IF YOU find being buried under the
mice, keyboards and all the other computer paraphernalia a little cumbersome
then take heart, because you are not
alone. Irritated by a clutter of similar
electronic gadgets an his desk, a
researcher at the Tokyo-based Sony
Computer Laboratories devised a quick
and easy way to move files from one
computer to another without ever
having to touch a mouse or a keyboard.
Instead, he uses a pen-like device to
'shift' a file icon off one computer screen
and transfer it to another. The file itself
is then automatically transferred between
the two computers over a network.
"I first thought of this when I was
using three computers on my desk at the
same time," says researchers Jun
Rekimoto. "There were three different
mice on the desk and I kept getting confused as to which mouse went with which
computer." The answer he has come up
with, called pick-and-drop technology, is
designed for a future generation of computers that will use the interactive screens now common in palmtop computers,
which allow users to write on them with a
pressure sensitive pen.
The pen-and-screen combination
used by Sony is a commercial product
made by the Japanese company Wacom.
Behind the screen is a low-power radio
transmitter linked to a microprocessor.
As the pen approaches the screen, a coil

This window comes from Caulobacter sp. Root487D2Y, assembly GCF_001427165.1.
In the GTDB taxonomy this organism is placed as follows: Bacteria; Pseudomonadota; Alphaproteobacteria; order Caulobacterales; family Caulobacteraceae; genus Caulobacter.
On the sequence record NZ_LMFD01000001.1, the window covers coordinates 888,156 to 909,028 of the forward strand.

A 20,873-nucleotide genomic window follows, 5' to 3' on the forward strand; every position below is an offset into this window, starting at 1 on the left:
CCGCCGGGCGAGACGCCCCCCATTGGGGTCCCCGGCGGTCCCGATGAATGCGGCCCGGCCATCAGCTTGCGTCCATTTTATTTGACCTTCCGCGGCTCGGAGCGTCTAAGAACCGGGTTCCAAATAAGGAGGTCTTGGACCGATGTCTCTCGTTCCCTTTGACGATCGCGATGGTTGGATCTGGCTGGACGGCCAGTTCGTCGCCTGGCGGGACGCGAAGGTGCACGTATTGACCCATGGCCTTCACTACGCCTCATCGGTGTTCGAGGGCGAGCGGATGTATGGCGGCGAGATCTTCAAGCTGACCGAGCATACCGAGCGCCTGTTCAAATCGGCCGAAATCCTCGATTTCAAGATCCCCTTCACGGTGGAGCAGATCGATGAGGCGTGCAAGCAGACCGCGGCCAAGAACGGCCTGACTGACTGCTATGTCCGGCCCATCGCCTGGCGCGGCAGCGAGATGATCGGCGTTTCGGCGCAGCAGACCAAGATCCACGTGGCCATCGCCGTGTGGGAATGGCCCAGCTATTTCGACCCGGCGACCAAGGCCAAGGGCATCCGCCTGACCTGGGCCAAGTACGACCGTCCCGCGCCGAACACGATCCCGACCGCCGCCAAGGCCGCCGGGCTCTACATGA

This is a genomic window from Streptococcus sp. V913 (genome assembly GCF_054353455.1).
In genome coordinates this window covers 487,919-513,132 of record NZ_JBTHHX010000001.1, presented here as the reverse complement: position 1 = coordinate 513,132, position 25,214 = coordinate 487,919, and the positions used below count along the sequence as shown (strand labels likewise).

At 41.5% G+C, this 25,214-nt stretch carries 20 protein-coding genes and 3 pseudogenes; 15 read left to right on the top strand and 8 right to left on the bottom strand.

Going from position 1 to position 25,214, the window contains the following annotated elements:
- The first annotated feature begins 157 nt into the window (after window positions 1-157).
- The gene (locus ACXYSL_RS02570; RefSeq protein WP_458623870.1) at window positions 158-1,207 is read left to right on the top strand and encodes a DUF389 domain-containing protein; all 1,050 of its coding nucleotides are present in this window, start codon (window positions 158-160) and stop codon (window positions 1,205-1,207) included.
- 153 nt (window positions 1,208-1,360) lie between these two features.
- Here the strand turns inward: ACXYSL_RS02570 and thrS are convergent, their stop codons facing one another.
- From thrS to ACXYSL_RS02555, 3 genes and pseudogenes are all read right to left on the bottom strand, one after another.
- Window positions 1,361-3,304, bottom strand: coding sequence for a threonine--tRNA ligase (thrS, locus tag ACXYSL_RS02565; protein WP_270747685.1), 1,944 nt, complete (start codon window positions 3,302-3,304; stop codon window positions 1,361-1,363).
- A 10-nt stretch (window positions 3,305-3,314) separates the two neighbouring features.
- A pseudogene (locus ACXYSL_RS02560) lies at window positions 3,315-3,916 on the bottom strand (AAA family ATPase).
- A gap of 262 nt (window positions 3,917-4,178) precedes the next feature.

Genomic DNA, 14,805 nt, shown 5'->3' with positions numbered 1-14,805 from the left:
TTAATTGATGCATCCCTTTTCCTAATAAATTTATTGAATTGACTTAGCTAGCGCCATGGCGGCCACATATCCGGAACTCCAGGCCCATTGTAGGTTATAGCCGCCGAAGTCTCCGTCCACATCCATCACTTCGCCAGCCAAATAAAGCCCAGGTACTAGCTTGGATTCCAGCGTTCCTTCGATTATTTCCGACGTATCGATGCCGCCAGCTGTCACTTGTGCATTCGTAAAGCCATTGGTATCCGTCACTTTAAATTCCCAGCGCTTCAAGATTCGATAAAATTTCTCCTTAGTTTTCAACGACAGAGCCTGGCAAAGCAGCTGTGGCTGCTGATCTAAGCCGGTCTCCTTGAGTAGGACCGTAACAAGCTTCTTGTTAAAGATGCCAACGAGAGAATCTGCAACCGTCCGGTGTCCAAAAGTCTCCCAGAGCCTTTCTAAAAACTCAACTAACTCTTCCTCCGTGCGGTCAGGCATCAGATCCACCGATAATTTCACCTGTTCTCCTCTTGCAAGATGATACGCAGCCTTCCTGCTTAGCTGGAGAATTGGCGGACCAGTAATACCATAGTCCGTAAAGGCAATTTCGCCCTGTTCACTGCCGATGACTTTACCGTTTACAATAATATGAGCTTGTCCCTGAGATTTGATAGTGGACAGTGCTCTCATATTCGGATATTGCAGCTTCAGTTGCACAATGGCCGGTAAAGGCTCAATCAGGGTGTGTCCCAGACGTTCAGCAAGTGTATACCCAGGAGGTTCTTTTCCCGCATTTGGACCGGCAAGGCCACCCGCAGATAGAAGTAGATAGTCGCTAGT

inside it interferes with the transmitted
signal. By working out where the interference is coming from, the microprocessor works out the position of the
pen on the screen. However, the pen is
also identifiable: buttons on its side can
be pushed to alter the length of the coil
and its interference pattern, which
changes its identity (ID).
In Sony's system, tapping the pen
onto a file icon links the pen's ID code to
the file. Then, when the pen is tapped
against the screen of another computer
on the same network, the network's
server notes the pen's ID code, checks
which file it touched last and transfers
that file to the new computer. Files can
also be copied or cut and pasted this way
(New Scientist, Vol 160, No 216 1).
The system should be especially
useful for people such as those in stock
market trading and television editing,
who regularly have to use two or more
computers. Rekimoto, however, says
pick-and-drop could prove its worth in
any other office where people need to
exchange files frequently and also for
people preparing lectures and presentations. A speaker could connect his/her
laptop computer to a large interactive
display screen, known as a digital white-board, and transfer data such as text, video clips from it to the whiteboard
with the touch of the pen.
Sony's prototype has been developed on Mitsubishi palmtop computers, which are equipped with Wacom's interactive liquid crystal display (LCD)
screens. The company admits it is not
ready to commercialise the idea. "A lot
of decisions have to be made about an
application for the technology," says
Sony spokesperson Daniel Lintz. "It
takes time to transfer these kinds of
technologies to the development stage."
As part of the development process,
Sony wants to increase the number of
different pen ID codes - there are just
three at present - to make the system
practical for a large number of users on
the same network.